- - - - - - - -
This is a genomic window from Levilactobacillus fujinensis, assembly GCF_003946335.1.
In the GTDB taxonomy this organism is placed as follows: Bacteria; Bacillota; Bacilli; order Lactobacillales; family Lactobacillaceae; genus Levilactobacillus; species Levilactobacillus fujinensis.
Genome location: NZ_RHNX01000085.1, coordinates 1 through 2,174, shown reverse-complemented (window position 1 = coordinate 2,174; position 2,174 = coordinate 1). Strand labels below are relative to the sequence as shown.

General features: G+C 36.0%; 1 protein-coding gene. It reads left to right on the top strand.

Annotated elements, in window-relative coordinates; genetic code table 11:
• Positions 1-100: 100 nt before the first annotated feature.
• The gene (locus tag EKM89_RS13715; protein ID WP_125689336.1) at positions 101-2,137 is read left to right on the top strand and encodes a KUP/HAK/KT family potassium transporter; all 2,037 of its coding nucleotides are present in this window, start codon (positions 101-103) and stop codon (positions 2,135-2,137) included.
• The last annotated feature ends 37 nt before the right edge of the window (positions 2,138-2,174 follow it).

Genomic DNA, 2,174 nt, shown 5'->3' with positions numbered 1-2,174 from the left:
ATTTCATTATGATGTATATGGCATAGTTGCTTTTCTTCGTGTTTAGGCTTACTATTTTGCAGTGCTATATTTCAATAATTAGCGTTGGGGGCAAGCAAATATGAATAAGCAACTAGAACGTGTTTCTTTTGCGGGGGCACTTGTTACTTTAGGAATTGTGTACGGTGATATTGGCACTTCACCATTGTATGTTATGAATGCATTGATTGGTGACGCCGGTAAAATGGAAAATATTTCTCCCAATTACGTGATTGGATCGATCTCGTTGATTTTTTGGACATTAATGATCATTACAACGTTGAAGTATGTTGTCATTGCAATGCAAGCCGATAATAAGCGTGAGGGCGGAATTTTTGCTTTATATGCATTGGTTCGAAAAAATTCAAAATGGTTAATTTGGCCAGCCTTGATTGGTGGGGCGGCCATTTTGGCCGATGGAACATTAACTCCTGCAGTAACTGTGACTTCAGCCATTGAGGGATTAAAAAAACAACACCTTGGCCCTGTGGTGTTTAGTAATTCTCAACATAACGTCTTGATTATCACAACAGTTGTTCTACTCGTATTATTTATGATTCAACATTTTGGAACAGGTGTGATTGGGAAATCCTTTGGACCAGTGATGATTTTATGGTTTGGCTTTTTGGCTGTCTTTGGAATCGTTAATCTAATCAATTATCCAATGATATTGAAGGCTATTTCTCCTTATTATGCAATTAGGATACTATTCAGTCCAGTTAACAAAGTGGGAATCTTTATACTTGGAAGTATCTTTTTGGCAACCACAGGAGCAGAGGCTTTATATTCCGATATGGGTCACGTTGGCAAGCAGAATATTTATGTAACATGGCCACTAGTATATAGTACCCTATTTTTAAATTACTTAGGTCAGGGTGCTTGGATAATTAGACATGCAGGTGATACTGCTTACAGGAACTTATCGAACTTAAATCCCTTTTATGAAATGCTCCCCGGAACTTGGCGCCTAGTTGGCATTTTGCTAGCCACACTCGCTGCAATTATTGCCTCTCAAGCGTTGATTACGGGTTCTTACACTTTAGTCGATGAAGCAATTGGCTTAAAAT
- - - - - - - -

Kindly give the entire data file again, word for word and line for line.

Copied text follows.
This is a genomic window from Levilactobacillus fujinensis, assembly GCF_003946335.1.
In the GTDB taxonomy this organism is placed as follows: Bacteria; Bacillota; Bacilli; order Lactobacillales; family Lactobacillaceae; genus Levilactobacillus; species Levilactobacillus fujinensis.
Genome location: NZ_RHNX01000085.1, coordinates 1 through 2,174, shown reverse-complemented (window position 1 = coordinate 2,174; position 2,174 = coordinate 1). Strand labels below are relative to the sequence as shown.

General features: G+C 36.0%; 1 protein-coding gene. It reads left to right on the top strand.

Annotated elements, in window-relative coordinates; genetic code table 11:
• Positions 1-100: 100 nt before the first annotated feature.
• The gene (locus tag EKM89_RS13715; protein ID WP_125689336.1) at positions 101-2,137 is read left to right on the top strand and encodes a KUP/HAK/KT family potassium transporter; all 2,037 of its coding nucleotides are present in this window, start codon (positions 101-103) and stop codon (positions 2,135-2,137) included.
• The last annotated feature ends 37 nt before the right edge of the window (positions 2,138-2,174 follow it).

Genomic DNA, 2,174 nt, shown 5'->3' with positions numbered 1-2,174 from the left:
ATTTCATTATGATGTATATGGCATAGTTGCTTTTCTTCGTGTTTAGGCTTACTATTTTGCAGTGCTATATTTCAATAATTAGCGTTGGGGGCAAGCAAATATGAATAAGCAACTAGAACGTGTTTCTTTTGCGGGGGCACTTGTTACTTTAGGAATTGTGTACGGTGATATTGGCACTTCACCATTGTATGTTATGAATGCATTGATTGGTGACGCCGGTAAAATGGAAAATATTTCTCCCAATTACGTGATTGGATCGATCTCGTTGATTTTTTGGACATTAATGATCATTACAACGTTGAAGTATGTTGTCATTGCAATGCAAGCCGATAATAAGCGTGAGGGCGGAATTTTTGCTTTATATGCATTGGTTCGAAAAAATTCAAAATGGTTAATTTGGCCAGCCTTGATTGGTGGGGCGGCCATTTTGGCCGATGGAACATTAACTCCTGCAGTAACTGTGACTTCAGCCATTGAGGGATTAAAAAAACAACACCTTGGCCCTGTGGTGTTTAGTAATTCTCAACATAACGTCTTGATTATCACAACAGTTGTTCTACTCGTATTATTTATGATTCAACATTTTGGAACAGGTGTGATTGGGAAATCCTTTGGACCAGTGATGATTTTATGGTTTGGCTTTTTGGCTGTCTTTGGAATCGTTAATCTAATCAATTATCCAATGATATTGAAGGCTATTTCTCCTTATTATGCAATTAGGATACTATTCAGTCCAGTTAACAAAGTGGGAATCTTTATACTTGGAAGTATCTTTTTGGCAACCACAGGAGCAGAGGCTTTATATTCCGATATGGGTCACGTTGGCAAGCAGAATATTTATGTAACATGGCCACTAGTATATAGTACCCTATTTTTAAATTACTTAGGTCAGGGTGCTTGGATAATTAGACATGCAGGTGATACTGCTTACAGGAACTTATCGAACTTAAATCCCTTTTATGAAATGCTCCCCGGAACTTGGCGCCTAGTTGGCATTTTGCTAGCCACACTCGCTGCAATTATTGCCTCTCAAGCGTTGATTACGGGTTCTTACACTTTAGTCGATGAAGCAATTGGCTTAAAAT